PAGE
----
Be that as it may, a look at all the relevant charts is in order, beginning with the S&P 500. The red flag becomes clear almost immediately – the large cap index is still struggling to get clearly past the 2075 mark that ended up being something of a problem two weeks ago too.
Charts created with TradeStation
In the grand scheme of things it’s not a deal-breaker. The BigTrends TrendScore reading was last seen at 97.4 (out of 100), and the PercentR reading (using the BigTrends smoothed out method on this indicator) is still well above the 80 level. Point being, the uptrend remains intact, though a close above the 2075 mark could allow the bulls and longs to relax a bit.
The only true potential worry we might have with this chart is some complacency seen in the CBOE Volatility Index (VIX) (VXX), which closed at 11.82 on Friday. The VIX below 12.5/12 is very low and shows option traders aren’t very concerned right now and expect low volatility during this holiday season. Even then, however, we’ve seen lower VIX readings in recent months, and we’ve also seen the VIX linger around the 12 area for weeks on end.
A need for worry would arise if the VIX were to move above a near-term ceiling at 15.30 AND the S&P 500 were to break under the 20-day moving average line at 2057.4. While that possibility is on the table, even if it should happen, any ensuing dip should be modest based on the broad strength we’ve seen. That premise is bolstered by the shape of the NASDAQ and Russell 2000 charts.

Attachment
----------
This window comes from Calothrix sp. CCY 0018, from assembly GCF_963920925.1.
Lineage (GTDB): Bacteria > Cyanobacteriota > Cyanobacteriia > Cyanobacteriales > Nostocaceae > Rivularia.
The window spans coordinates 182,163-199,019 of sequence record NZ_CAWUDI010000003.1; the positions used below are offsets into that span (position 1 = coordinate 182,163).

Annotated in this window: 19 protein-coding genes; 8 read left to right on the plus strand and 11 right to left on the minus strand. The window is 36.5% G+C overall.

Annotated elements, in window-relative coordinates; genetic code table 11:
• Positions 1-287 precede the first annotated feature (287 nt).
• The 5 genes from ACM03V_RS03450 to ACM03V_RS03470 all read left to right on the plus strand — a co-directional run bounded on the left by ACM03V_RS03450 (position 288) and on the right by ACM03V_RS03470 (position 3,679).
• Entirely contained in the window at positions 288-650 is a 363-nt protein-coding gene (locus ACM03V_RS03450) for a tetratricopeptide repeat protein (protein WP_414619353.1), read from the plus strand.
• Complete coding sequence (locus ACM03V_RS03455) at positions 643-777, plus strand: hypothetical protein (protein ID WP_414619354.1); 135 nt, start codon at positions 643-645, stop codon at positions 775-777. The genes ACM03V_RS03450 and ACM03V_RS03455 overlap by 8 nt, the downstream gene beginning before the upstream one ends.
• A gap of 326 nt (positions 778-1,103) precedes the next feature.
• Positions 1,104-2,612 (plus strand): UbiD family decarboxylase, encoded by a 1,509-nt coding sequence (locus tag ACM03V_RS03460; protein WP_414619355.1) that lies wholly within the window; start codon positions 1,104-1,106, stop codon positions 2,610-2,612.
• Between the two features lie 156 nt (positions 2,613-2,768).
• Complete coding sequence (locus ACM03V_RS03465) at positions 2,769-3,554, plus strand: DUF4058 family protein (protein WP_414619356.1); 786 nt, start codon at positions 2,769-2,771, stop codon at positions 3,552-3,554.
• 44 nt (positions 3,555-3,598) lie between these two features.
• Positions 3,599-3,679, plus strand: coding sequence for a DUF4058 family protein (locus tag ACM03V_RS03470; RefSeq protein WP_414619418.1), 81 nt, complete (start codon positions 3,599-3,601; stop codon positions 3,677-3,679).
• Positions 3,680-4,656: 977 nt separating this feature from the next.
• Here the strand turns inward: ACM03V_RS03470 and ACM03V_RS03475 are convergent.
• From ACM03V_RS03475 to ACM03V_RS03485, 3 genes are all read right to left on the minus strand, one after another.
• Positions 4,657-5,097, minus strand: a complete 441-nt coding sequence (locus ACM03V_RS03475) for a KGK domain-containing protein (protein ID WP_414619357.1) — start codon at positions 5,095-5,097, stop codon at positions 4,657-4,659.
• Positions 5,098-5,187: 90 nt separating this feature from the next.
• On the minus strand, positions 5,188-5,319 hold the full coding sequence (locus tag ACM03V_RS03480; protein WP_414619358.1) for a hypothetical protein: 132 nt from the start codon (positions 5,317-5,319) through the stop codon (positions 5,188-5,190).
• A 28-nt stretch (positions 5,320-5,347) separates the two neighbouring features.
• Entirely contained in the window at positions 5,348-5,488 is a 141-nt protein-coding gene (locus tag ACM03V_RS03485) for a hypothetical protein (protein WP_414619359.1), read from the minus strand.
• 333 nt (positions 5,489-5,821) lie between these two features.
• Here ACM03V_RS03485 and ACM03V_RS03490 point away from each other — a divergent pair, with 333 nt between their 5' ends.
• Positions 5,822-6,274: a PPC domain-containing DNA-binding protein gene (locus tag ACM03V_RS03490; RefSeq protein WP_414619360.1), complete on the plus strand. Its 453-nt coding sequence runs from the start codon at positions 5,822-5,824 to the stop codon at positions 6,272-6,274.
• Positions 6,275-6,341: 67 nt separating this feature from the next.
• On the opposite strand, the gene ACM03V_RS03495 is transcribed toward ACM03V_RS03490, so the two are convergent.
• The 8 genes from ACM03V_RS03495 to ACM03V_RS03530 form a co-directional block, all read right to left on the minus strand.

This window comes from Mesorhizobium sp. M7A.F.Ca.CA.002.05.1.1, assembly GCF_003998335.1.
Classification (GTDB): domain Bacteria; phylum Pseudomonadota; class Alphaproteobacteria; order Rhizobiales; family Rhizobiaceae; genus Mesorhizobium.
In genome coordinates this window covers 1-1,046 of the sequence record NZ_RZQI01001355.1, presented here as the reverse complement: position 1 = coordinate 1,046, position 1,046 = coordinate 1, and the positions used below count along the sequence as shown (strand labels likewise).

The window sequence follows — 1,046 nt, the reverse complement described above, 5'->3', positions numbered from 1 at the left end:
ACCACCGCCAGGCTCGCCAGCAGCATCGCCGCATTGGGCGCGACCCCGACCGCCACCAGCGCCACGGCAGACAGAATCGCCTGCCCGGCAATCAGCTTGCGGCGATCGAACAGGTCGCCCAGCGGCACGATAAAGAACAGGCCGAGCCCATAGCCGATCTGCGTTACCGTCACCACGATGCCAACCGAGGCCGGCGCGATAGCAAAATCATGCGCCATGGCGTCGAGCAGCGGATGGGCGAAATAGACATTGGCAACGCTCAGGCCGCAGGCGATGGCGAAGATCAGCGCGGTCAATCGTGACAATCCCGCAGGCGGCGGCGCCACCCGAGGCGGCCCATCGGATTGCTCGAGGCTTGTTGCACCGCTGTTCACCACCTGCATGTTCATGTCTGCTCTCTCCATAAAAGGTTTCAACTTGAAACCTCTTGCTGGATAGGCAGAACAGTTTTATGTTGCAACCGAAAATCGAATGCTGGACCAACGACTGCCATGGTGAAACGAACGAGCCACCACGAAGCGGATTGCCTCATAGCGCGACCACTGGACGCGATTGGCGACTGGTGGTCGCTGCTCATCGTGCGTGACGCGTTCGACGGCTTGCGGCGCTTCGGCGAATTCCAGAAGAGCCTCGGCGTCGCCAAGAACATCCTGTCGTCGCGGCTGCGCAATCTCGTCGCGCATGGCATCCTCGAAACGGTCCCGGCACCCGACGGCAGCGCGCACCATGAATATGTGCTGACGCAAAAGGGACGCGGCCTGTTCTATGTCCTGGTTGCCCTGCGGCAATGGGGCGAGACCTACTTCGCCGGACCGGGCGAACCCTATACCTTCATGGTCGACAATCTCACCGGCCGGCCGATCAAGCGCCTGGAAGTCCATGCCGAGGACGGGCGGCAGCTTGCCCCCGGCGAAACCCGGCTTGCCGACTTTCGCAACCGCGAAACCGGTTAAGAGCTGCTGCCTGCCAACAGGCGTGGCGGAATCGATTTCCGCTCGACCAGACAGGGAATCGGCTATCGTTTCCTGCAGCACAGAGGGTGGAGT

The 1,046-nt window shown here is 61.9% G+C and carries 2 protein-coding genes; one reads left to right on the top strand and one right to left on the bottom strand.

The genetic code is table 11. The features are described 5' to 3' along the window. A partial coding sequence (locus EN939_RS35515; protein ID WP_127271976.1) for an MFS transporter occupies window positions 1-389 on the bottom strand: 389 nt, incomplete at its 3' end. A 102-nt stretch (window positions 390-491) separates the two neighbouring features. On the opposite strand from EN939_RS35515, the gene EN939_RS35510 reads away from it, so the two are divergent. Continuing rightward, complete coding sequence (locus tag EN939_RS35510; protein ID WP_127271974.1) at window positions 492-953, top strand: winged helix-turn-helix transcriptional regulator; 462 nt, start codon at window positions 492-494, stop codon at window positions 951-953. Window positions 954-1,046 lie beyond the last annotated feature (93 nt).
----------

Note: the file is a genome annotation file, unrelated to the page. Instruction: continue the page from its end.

Although the NASDAQ technically closed in the red last week, by 0.2%, the bullish momentum we’ve seen develop following Monday’s 1.3% plunge doesn’t seem to be hitting the same headwind the S&P 500 is. That may only be because the composite hasn’t pressed on to new-high territory yet. Between the bullish momentum, the falling Nasdaq Volatility Index (VXN), the near-term support line that’s developed, and the still-strong PercentR indication, the risk/reward ratio remains heavier on the reward side. Support is currently at 4767, and then the 20-day average line at 4718.
As for the Russell 2000, incredibly enough, it’s still not recovered from its March-May tumble that had many traders convinced we were entering a new bear market. It brushed its prior peak in July 1st, but pulled back again to an even lower low of 1040.27 on October 15th. On the surface it’s a worry – small caps should lead the way in a bull market, but they haven’t been leaders in a while. The rebound from Monday’s drip right at the lower 20-day Bollinger band, however, suggests the bulls are consolidating between 1155 and 1192 in order to make a run on the ceiling at 1212. If the Russell 2000 can actually clear 1212 anytime in the foreseeable future, that would really breathe new life into the overall rally. Conversely, a move under the floor at 1155 could deflate the market’s optimism in a hurry.
Russell 2000 – Daily Chart
We have to assume the trend is our friend and will remain intact until there are clear reason not to. The signals will be clear breaks under the support levels noted above for all the key broad market indices. Trade Well, PH BigTrends.com